'It was 2am in the emergency department when my 5yo son asked if he was going to die.'

What we thought was going to be an average Thursday two years ago, turned out to be the worst day of our lives.

In April 2016, our local GP referred my cheeky five-year-old son Hayden to the Children’s Hospital at Westmead. He was feeling unwell with persistent fevers, bruising and lethargy. The GP suspected a problem with his appendix, but what we didn’t know was this day was going to change our lives forever.

After a blood test in the Emergency Department, the doctor ushered Hayden and I into an isolation room and said barely above a whisper that they believed Hayden had leukaemia.

This was going to be confirmed the following day when the doctors were able to obtain a sample of his bone marrow under a general anaesthetic. As the doctor arrived following the operation, we followed her down the very long ward corridor knowing our worst fears were about to be realised.

Our beautiful son was diagnosed with Acute Lymphoblastic Leukaemia. My husband and I sat holding our breaths, listening to the doctor describe the cancer. Not even in our worst nightmare could we have imagined the extent of what our little boy was about to endure, in order to fight for his life.

"Not even in our worst nightmare could we have imagined the extent of what our little boy was about to endure, in order to fight for his life." Image: Supplied.

After months of treatment, we were told it wasn’t working as expected and he was upgraded to a High-Risk Protocol. Our already challenging world became even more so. In the darkest days I would lay in Hayden’s bed comforting him whilst the nurses stood behind, comforting me. One of the hardest moments, was during Hayden’s most intensive treatment when we were rushed to the emergency department at 2am on a very cold winter night, and he turned to me and asked if he was going to die.

If that wasn’t enough, our family was also torn apart. I spent most of my time with Hayden in hospital whilst Hayden’s sisters Maisy, eight, and Grace who was just a toddler, were cared for by my husband and their grandparents. The impact on them was enormous, we watched our little girls go from being happy and confident to nervous and anxious overnight. As Camp Quality (Australian children’s cancer charity) would say, our girls lost their Kid-ness. Wondering what Kid-ness is? Well it’s a new word that Camp Quality created which represents the the essence of being a kid - it’s the sheer joy for being in the moment - which is something kids and their families lose during a cancer experience like ours.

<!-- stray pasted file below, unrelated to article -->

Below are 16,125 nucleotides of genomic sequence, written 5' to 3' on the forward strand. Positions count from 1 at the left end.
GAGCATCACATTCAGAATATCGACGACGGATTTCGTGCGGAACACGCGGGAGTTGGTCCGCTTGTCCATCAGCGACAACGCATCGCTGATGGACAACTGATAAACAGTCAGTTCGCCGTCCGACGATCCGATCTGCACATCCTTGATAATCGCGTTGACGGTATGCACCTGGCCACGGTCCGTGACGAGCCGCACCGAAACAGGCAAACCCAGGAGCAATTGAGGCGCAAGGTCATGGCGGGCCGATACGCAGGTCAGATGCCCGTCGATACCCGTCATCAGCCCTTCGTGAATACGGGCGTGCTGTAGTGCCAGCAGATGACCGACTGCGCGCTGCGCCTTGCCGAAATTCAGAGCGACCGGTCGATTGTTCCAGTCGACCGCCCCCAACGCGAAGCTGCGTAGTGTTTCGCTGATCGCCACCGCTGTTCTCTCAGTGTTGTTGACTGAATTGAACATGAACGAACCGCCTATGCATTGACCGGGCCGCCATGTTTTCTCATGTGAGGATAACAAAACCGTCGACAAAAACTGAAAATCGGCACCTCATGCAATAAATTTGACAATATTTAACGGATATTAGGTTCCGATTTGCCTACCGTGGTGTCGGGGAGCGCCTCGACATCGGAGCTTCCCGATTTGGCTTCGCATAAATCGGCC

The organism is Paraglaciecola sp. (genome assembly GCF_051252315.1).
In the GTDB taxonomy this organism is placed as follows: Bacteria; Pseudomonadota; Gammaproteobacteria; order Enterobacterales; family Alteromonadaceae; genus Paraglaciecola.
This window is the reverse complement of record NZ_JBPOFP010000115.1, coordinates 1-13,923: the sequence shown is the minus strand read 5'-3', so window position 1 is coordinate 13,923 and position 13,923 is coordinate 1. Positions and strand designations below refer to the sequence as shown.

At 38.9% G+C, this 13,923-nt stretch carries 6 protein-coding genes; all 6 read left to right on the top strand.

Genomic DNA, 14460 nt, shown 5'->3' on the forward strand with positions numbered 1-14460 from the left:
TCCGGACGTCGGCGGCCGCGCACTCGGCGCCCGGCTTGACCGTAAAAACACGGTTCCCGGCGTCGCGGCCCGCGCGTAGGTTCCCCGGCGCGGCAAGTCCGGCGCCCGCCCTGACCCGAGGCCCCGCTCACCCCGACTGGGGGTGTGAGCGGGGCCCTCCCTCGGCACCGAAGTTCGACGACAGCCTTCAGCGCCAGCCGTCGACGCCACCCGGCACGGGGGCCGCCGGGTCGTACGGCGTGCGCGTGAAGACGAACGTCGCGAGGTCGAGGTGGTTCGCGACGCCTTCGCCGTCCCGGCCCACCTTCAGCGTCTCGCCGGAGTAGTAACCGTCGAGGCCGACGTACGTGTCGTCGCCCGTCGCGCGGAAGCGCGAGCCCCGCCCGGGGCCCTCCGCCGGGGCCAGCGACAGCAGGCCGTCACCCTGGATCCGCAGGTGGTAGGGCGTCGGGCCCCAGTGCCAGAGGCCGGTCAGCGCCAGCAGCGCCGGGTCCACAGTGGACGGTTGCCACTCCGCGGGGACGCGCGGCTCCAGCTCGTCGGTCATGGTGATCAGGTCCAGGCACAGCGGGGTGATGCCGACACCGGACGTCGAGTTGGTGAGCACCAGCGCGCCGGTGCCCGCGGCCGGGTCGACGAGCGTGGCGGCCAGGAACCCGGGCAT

This is why we were so grateful to have the support of Camp Quality. We attended Camp Quality events and programs including Family Fun days, Christmas parties and a Family Camp. Hayden’s older sister attended a Camp Quality Middle Camp, providing her the opportunity to have an escape from her uncertain world in a safe and supportive environment. For the first time in a long time, the focus was on her and not just her sick brother.

leukaemia child family story Camp Quality
Having a child with cancer affects the whole family. Image: Supplied.

This changed our lives. Not only because we spent quality time together as a family but meet other families who were going through a similar experience. You have your friends, and everybody tries to understand, but I just don’t think you really understand unless you are a mother of parents of a child going through the same thing.

This year, we’ve teamed up with Camp Quality to support these beautiful Kid-ness Advent Calendars which we love having in our home for the countdown to Christmas.

The cards in each day of the Kid-ness Advent Calendar bring Kid-ness back to families, by connecting them with fun moments – just like Camp Quality did for us. They are absolutely beautiful on the inside and out, so we’ve loved decorating our home with the calendars this Christmas!

You can buy a Camp Quality Kid-ness Advent Calendar to support sick kids here.

What are your family Christmas traditions? Tell us in a comment below.